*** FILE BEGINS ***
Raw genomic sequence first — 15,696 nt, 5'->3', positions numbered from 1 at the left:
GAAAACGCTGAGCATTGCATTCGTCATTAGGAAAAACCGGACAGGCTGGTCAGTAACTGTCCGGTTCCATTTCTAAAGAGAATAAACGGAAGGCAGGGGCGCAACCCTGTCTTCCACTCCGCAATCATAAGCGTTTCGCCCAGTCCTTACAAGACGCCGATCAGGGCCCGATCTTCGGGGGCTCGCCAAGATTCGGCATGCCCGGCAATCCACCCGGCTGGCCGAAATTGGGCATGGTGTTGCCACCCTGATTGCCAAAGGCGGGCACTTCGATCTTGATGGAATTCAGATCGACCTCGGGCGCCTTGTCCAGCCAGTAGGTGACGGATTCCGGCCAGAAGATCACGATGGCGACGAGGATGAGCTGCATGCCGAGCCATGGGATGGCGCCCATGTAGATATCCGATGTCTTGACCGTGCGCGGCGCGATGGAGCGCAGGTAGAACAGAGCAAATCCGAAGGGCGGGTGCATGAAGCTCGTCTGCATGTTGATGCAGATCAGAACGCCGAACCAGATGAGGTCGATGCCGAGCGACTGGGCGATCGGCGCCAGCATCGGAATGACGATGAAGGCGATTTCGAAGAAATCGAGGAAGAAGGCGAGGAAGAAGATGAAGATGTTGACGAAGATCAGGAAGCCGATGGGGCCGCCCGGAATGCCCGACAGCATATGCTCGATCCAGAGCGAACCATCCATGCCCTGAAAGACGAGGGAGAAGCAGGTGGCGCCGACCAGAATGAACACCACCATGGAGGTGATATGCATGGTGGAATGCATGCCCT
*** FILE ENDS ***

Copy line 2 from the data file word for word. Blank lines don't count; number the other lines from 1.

GAAAACGCTGAGCATTGCATTCGTCATTAGGAAAAACCGGACAGGCTGGTCAGTAACTGTCCGGTTCCATTTCTAAAGAGAATAAACGGAAGGCAGGGGCGCAACCCTGTCTTCCACTCCGCAATCATAAGCGTTTCGCCCAGTCCTTACAAGACGCCGATCAGGGCCCGATCTTCGGGGGCTCGCCAAGATTCGGCATGCCCGGCAATCCACCCGGCTGGCCGAAATTGGGCATGGTGTTGCCACCCTGATTGCCAAAGGCGGGCACTTCGATCTTGATGGAATTCAGATCGACCTCGGGCGCCTTGTCCAGCCAGTAGGTGACGGATTCCGGCCAGAAGATCACGATGGCGACGAGGATGAGCTGCATGCCGAGCCATGGGATGGCGCCCATGTAGATATCCGATGTCTTGACCGTGCGCGGCGCGATGGAGCGCAGGTAGAACAGAGCAAATCCGAAGGGCGGGTGCATGAAGCTCGTCTGCATGTTGATGCAGATCAGAACGCCGAACCAGATGAGGTCGATGCCGAGCGACTGGGCGATCGGCGCCAGCATCGGAATGACGATGAAGGCGATTTCGAAGAAATCGAGGAAGAAGGCGAGGAAGAAGATGAAGATGTTGACGAAGATCAGGAAGCCGATGGGGCCGCCCGGAATGCCCGACAGCATATGCTCGATCCAGAGCGAACCATCCATGCCCTGAAAGACGAGGGAGAAGCAGGTGGCGCCGACCAGAATGAACACCACCATGGAGGTGATATGCATGGTGGAATGCATGCCCT